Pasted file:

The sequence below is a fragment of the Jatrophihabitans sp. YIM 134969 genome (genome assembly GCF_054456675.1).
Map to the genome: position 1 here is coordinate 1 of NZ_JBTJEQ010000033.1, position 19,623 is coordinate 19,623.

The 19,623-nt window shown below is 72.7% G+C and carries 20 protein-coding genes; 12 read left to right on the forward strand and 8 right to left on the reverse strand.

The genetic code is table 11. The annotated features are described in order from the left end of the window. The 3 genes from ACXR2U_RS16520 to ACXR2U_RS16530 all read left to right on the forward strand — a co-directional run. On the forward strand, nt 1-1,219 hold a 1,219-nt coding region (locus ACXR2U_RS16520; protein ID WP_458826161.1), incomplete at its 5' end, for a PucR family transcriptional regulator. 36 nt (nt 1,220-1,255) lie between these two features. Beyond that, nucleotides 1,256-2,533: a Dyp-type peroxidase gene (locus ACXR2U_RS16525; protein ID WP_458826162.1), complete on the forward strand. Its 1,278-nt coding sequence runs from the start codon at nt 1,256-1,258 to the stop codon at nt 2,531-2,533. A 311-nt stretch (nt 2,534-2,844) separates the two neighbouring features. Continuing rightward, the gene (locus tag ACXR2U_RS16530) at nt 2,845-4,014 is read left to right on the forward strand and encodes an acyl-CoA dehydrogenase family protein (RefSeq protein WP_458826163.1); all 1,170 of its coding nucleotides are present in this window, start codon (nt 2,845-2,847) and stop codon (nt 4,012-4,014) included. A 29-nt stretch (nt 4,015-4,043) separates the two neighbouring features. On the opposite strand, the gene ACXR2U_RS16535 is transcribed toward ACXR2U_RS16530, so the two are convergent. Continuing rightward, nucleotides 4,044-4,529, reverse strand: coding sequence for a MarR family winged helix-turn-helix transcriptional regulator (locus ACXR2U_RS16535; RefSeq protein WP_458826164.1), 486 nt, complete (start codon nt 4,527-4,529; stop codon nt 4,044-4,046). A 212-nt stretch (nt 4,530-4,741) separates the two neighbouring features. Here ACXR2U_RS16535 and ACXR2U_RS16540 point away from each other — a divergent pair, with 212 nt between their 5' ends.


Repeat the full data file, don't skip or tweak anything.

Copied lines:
The sequence below is a fragment of the Jatrophihabitans sp. YIM 134969 genome (genome assembly GCF_054456675.1).
Map to the genome: position 1 here is coordinate 1 of NZ_JBTJEQ010000033.1, position 19,623 is coordinate 19,623.

The 19,623-nt window shown below is 72.7% G+C and carries 20 protein-coding genes; 12 read left to right on the forward strand and 8 right to left on the reverse strand.

The genetic code is table 11. The annotated features are described in order from the left end of the window. The 3 genes from ACXR2U_RS16520 to ACXR2U_RS16530 all read left to right on the forward strand — a co-directional run. On the forward strand, nt 1-1,219 hold a 1,219-nt coding region (locus ACXR2U_RS16520; protein ID WP_458826161.1), incomplete at its 5' end, for a PucR family transcriptional regulator. 36 nt (nt 1,220-1,255) lie between these two features. Beyond that, nucleotides 1,256-2,533: a Dyp-type peroxidase gene (locus ACXR2U_RS16525; protein ID WP_458826162.1), complete on the forward strand. Its 1,278-nt coding sequence runs from the start codon at nt 1,256-1,258 to the stop codon at nt 2,531-2,533. A 311-nt stretch (nt 2,534-2,844) separates the two neighbouring features. Continuing rightward, the gene (locus tag ACXR2U_RS16530) at nt 2,845-4,014 is read left to right on the forward strand and encodes an acyl-CoA dehydrogenase family protein (RefSeq protein WP_458826163.1); all 1,170 of its coding nucleotides are present in this window, start codon (nt 2,845-2,847) and stop codon (nt 4,012-4,014) included. A 29-nt stretch (nt 4,015-4,043) separates the two neighbouring features. On the opposite strand, the gene ACXR2U_RS16535 is transcribed toward ACXR2U_RS16530, so the two are convergent. Continuing rightward, nucleotides 4,044-4,529, reverse strand: coding sequence for a MarR family winged helix-turn-helix transcriptional regulator (locus ACXR2U_RS16535; RefSeq protein WP_458826164.1), 486 nt, complete (start codon nt 4,527-4,529; stop codon nt 4,044-4,046). A 212-nt stretch (nt 4,530-4,741) separates the two neighbouring features. Here ACXR2U_RS16535 and ACXR2U_RS16540 point away from each other — a divergent pair, with 212 nt between their 5' ends.